The PCR amplification efficiency using Taq-FORCE Amplification System's MIGHTY Buffer was compared with a common Tris/KCl PCR buffer system for amplification of DNA templates with and without biotin-14-dCTP incorporation. Amplification of PCR fragments of the mouse IL-1b cDNA and p53 cDNA were used for comparison. MIGHTY Buffer performed equally well as the common PCR buffer system for amplification of the PCR fragment using unlabeled-dNTPs. However, use of MIGHTY Buffer vs. the common Tris/KCl buffer greatly enhanced the amplification efficiency when biotin-14-dCTP was included in the reaction mix.
Non-isotopic detection has become the method of choice for gene identification. This method relies on a non-isotopic labeled nucleic acid probe, for example a biotinylated probe, which hybridizes to the specific gene sequence of interest. Next a reporter enzyme conjugated with a molecule, for example a biotin-specific streptavidin, that specifically binds to the non-isotopic label is introduced. Then an appropriate substrate is added to generate a detectable signal which may be colorimetric (ELISA), chemiluminescent or fluorescent. The greater number of biotinylated moieties in the hybridized probe, the stronger the signal generated. One of the methods for incorporating biotin at multiple sites along the probe sequence is use of biotin-labeled nucleotide analogs during amplification of the probe by PCR. In this study we evaluated the efficiency of biotin-14-dCTP incorporation into two different sequences using PureBiotech LLC's Taq-FORCE DNA Amplification System containing MIGHTY Buffer and a common Tris/KCl PCR buffer supplied with a major competitor's Taq DNA polymerase.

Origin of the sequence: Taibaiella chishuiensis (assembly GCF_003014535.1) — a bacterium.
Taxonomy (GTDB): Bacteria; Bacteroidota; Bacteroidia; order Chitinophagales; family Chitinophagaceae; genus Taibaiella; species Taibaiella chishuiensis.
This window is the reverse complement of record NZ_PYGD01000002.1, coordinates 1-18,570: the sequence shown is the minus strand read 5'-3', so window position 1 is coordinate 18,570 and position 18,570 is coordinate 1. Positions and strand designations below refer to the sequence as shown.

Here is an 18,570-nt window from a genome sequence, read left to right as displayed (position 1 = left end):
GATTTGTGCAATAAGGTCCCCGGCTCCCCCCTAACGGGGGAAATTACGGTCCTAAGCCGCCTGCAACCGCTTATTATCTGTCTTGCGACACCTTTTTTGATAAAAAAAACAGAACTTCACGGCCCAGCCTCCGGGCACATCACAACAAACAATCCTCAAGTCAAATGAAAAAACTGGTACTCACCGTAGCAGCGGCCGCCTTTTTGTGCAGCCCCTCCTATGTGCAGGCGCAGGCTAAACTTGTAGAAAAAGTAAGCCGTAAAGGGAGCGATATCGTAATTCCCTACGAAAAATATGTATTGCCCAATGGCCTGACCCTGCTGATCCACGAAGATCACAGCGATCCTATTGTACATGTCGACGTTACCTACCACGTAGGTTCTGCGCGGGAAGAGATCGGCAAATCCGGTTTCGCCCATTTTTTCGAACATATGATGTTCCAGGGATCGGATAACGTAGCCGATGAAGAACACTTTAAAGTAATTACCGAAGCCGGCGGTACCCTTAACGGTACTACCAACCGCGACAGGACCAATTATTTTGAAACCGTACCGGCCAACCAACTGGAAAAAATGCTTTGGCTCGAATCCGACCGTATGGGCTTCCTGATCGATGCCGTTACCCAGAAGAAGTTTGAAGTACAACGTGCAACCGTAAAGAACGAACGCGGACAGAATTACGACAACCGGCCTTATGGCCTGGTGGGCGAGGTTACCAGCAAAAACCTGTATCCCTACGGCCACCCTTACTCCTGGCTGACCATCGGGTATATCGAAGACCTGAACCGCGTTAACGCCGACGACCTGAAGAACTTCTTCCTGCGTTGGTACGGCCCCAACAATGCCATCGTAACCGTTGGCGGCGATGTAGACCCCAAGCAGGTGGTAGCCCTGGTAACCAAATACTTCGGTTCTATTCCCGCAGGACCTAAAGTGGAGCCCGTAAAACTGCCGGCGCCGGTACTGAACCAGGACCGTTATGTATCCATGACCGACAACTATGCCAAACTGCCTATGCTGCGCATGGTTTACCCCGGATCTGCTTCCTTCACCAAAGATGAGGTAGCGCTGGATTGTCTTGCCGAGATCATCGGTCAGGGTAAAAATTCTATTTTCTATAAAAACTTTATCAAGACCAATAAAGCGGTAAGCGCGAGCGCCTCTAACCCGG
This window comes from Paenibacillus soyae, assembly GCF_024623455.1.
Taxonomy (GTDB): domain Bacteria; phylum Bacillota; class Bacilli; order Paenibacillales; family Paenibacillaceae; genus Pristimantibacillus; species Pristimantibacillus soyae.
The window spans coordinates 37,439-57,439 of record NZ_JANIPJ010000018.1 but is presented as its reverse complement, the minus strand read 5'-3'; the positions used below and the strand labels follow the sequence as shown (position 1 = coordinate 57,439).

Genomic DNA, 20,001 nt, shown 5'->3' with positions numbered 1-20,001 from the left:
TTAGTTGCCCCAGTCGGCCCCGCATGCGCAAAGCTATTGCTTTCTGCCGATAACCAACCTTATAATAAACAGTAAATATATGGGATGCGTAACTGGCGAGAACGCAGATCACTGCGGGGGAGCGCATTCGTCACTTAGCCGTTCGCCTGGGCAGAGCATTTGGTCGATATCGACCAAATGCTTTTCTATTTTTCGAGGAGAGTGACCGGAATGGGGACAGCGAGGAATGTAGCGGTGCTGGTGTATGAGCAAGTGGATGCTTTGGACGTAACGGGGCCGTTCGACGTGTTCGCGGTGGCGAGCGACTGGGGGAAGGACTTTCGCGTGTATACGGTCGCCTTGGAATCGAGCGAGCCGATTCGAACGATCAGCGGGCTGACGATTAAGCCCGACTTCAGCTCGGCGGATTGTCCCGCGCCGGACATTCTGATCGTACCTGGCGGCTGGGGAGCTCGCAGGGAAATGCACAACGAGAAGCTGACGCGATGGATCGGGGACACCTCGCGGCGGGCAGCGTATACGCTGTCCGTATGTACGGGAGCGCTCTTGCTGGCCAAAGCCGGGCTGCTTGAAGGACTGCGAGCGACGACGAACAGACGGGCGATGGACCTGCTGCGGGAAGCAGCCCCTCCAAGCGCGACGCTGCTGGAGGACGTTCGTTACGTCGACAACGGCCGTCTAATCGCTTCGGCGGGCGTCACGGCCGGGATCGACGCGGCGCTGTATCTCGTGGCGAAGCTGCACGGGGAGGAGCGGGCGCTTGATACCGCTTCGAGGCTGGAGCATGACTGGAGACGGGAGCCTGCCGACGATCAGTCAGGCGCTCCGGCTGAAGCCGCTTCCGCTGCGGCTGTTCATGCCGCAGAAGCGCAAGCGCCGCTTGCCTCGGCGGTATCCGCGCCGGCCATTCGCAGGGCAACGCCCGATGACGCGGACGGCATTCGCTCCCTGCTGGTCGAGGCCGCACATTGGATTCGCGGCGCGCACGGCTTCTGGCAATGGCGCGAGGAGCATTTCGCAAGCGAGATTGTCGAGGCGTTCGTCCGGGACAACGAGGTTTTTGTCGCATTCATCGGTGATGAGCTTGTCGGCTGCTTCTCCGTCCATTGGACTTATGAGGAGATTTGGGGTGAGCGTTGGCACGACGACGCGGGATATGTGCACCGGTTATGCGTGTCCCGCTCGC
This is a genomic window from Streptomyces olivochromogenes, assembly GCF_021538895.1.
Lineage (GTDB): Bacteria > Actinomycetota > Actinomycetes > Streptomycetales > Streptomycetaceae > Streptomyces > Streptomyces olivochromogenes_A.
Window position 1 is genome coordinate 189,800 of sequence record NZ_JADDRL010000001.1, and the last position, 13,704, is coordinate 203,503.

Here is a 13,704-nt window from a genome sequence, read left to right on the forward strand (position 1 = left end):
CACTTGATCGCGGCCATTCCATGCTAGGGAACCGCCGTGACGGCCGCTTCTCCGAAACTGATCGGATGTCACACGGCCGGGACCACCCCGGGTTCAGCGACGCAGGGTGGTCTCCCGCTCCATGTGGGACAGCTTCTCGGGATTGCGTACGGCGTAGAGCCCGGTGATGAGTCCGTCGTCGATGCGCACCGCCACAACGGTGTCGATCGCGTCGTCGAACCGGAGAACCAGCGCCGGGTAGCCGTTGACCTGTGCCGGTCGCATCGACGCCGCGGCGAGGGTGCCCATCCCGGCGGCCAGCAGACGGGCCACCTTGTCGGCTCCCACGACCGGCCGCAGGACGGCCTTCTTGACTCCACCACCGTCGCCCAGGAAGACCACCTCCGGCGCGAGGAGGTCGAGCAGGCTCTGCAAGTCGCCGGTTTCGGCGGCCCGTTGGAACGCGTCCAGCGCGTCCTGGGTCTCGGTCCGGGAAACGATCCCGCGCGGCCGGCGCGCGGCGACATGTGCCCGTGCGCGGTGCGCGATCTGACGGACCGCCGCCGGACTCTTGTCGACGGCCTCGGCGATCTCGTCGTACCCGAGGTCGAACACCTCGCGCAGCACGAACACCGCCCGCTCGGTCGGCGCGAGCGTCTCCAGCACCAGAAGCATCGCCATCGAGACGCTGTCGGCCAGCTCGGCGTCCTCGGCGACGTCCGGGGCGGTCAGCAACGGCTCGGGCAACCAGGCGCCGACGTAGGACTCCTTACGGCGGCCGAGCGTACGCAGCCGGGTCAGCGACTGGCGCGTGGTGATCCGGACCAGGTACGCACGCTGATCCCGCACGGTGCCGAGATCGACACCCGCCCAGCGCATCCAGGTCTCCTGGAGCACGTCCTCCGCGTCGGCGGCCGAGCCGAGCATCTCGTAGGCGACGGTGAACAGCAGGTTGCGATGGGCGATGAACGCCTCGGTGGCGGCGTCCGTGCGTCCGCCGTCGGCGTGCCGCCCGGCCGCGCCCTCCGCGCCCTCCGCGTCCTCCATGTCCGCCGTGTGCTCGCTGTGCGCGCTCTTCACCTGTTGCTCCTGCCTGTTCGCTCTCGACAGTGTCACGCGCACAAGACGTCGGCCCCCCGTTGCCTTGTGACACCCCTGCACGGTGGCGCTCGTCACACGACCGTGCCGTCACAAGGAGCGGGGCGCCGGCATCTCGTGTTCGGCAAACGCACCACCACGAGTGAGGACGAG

Methods and Results
Comparison of PCR amplification efficiency was performed as follows: 50 µl reactions were prepared using 10,000 copies of mouse p53 template DNA and corresponding primer set (CLONTECH), 1.5 mM MgCl2, 2.5 U cloned SuperTaq DNA Polymerase (5 U/µl) (PureBiotech LLC), 200 µM each dNTPs (PureBiotech LLC), and either MIGHTY Buffer (PureBiotech LLC) or the common Tris/KCl PCR buffer supplied by a leading competitor. 35 cycles were performed using PCR conditions optimized for the mouse p53 cDNA. A second set of reactions, designed to incorporate biotin into the PCR amplified sequence, were prepared as above with the addition of 50 µM dCTP + 150 µM biotin-14-dCTP (Life Technologies) to the reaction mix. The 25%:75% ratio of dCTP:biotin-14-dCTP was used per the recommendation of the supplier of the biotin-14-dCTP. 35 cycles of PCR were performed. 2 µl from each reaction were resolved on a 2% agarose (1X TAE) gel and visualized by UV following ethidium bromide staining. MIGHTY Buffer (Figure 1, Lane 6) performed equally well as the common Tris/KCl PCR buffer (Figure 1, Lane 5) for amplification of the PCR fragment using unlabeled-dNTPs. However, use of MIGHTY Buffer (Figure 1 Lanes 3-4), as compared with the common Tris/KCl PCR buffer (Lanes 1-2), greatly enhanced the amplification efficiency when biotin-14-dCTP was included in the reaction mix.
Once enhanced amplification efficiency with incorporation of biotin-14- dCTP was established using MIGHTY Buffer, a second study was then performed to evaluate the effect of increasing the amount of biotin-14-dCTP in the reaction mix on the intensity of the PCR signal. As expected, the amplification efficiency of the PCR reaction decreased as the ratio of biotin-14-dCTP increased in the reaction mix (Figure 2). When 100% biotin-14-dCTP was used, the amplification was completely diminished (Figure 2, Lane 5). The corresponding increase in molecular weight of the amplified fragment illustrated by the slower movement of the fragment combined with the increase in biotin-14-dCTP concentration (Figure 2, compare Lane 1: 0% biotin-14-dCTP and Lane 4: 75% biotin-14-dCTP) indicates increased incorporation of biotin into the DNA. These results show a dramatic increase in the efficiency of labeled nucleotide incorporation during PCR using MIGHTY Buffer.
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